Friday, June 4, 2004

Last month’s change of government in New Delhi and the appointment of a straight-talking external affairs minister could portend the beginning of tense times in U.S.-Indian relations.

Two weeks ago, a Congress party-led coalition unexpectedly came to power, toppling the right-wing Hindu party-dominated government.

In its election manifesto, the Congress party noted that “a great country like India has been reduced to having a subordinate relationship with the USA, where the USA takes India for granted.”

It blamed former Prime Minister Atal Behari Vajpayee’s willingness to adjust to American priorities and policies “without giving due attention to India’s own vital foreign policy and national security interests.”

Analysts say what began as pre-election posturing could translate into changes in how bilateral relations are handled.

On May 23, Manmohan Singh, India’s first non-Hindu prime minister, announced portfolios for his Cabinet. Prominent on the list is K. Natwar Singh, who was put in charge of the coveted External Affairs Ministry.

Mr. Natwar Singh’s outlook on foreign affairs is founded largely on a Cold War-era suspicion of the United States and a yearning for a multipolar world. Writing in the Indian magazine Frontline in March last year, he noted: “The world is now faced with a situation without precedents. Let me put down the brutal facts.

“1) The U.S. believes in the doctrine of ‘regime change.’

“2) The U.S. believes in pre-emptive military action without approval of the U.N. Security Council.

“3) Articles 39, 40 and 41 of the U.N. Charter are of no value.

“4) Sovereignty of nations does not matter.

“5) International law could be flouted.”

“Natwar Singh has traditionally looked at the U.S. through a nonaligned lens and has been far more critical [of the United States] than any other person,” said Ashley J. Tellis, senior associate at the Carnegie Endowment for International Peace.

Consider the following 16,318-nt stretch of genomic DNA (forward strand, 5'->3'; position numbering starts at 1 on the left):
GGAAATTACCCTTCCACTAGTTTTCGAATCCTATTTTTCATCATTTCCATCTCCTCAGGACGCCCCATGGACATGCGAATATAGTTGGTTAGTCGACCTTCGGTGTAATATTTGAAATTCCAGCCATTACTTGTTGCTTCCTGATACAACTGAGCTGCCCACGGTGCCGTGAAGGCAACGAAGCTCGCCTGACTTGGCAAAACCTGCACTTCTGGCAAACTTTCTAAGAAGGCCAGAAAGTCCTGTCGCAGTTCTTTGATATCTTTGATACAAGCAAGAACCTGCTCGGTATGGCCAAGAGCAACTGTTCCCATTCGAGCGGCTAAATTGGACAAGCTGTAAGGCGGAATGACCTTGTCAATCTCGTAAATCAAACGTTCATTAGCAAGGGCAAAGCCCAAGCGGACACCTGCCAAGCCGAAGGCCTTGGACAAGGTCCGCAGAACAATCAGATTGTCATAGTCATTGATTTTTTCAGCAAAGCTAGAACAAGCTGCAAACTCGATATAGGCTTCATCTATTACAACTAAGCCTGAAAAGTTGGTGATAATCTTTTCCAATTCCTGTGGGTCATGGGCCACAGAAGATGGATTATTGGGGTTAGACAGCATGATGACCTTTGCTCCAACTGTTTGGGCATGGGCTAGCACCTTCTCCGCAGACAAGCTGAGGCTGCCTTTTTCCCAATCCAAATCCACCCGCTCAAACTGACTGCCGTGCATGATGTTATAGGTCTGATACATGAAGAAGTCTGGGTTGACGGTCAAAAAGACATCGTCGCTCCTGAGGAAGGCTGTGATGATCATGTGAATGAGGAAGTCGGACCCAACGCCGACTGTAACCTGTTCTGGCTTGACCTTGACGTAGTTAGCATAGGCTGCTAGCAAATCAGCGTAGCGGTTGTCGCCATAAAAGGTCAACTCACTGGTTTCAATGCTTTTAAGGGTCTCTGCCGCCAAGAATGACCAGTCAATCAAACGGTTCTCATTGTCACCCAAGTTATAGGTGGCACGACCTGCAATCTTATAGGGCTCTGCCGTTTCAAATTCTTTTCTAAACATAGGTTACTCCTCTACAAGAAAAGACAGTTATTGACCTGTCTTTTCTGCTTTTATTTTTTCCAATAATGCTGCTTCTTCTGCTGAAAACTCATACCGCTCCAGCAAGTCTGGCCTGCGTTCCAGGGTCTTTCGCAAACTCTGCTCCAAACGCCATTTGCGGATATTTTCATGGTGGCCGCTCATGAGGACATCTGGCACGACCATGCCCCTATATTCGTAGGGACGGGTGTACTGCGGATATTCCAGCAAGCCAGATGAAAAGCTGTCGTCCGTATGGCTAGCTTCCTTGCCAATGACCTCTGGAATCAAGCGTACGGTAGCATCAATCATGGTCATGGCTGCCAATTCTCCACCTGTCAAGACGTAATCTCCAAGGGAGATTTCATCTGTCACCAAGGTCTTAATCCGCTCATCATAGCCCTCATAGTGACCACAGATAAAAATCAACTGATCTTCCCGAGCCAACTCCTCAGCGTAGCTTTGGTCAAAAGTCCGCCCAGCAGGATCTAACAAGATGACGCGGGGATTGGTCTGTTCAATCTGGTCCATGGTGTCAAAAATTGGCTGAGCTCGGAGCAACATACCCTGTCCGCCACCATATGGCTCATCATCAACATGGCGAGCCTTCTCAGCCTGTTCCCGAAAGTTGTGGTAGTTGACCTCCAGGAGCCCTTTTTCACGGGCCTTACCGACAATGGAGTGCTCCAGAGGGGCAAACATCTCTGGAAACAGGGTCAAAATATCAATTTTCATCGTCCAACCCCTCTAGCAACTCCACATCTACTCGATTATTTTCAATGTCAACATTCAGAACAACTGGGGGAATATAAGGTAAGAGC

Mr. Tellis, a former adviser to Ambassador Robert Blackwill at the U.S. Embassy in New Delhi, said Mr. Singh’s appointment means “a long learning curve, both for him and for us.” (Mr. Blackwill left the embassy in New Delhi late last year and was succeeded as U.S. ambassador by David C. Mulford in January.)

But, Mr. Tellis added, “You’re going to see quite a bit of a difference between Natwar the minister-in-waiting and Natwar the minister of external affairs. The first thing he will have to confront is the fact that India has certain interests with the U.S. that cannot be abridged, no matter what his own proclivities may be.”

Sumit Ganguly, professor of political science at Indiana University, voiced concern about the future of U.S.-Indian relations.

“There are some Congress party stalwarts who still hold a candle for the detritus of the Soviet Union and dream of a multipolar world with India being one of the key poles,” he said.

In a May 2003 speech in Bangalore, India, Mr. Natwar Singh suggested that it was in India’s interest to engage the United States “in friendly discussions and try to strengthen the forces of multilateralism and to reduce the influence of unilaterialism.”

Advocating “Pax Planetica” and not “Pax Americana,” he said, “It is essential that the United Nations be strengthened.”

Philip Oldenburg, senior lecturer in the government department at the University of Texas at Austin, predicts a “return to Indira Gandhi’s policy of making India as European as possible.”

“It means being more like the French,” he elaborated. “Being distant from the U.S., being outspoken about U.S. policies, being jealous about one’s perceived prerogatives.”

In a section devoted to foreign policy, the Congress party manifesto said Secretary of State Colin L. Powell’s elevation of Pakistan to “a major non-NATO ally” — a day after he visited top leaders in New Delhi — “exposed the [Bharatiya Janata Party’s] claim of a ‘paradigm shift’ in Indo-U.S. relations.”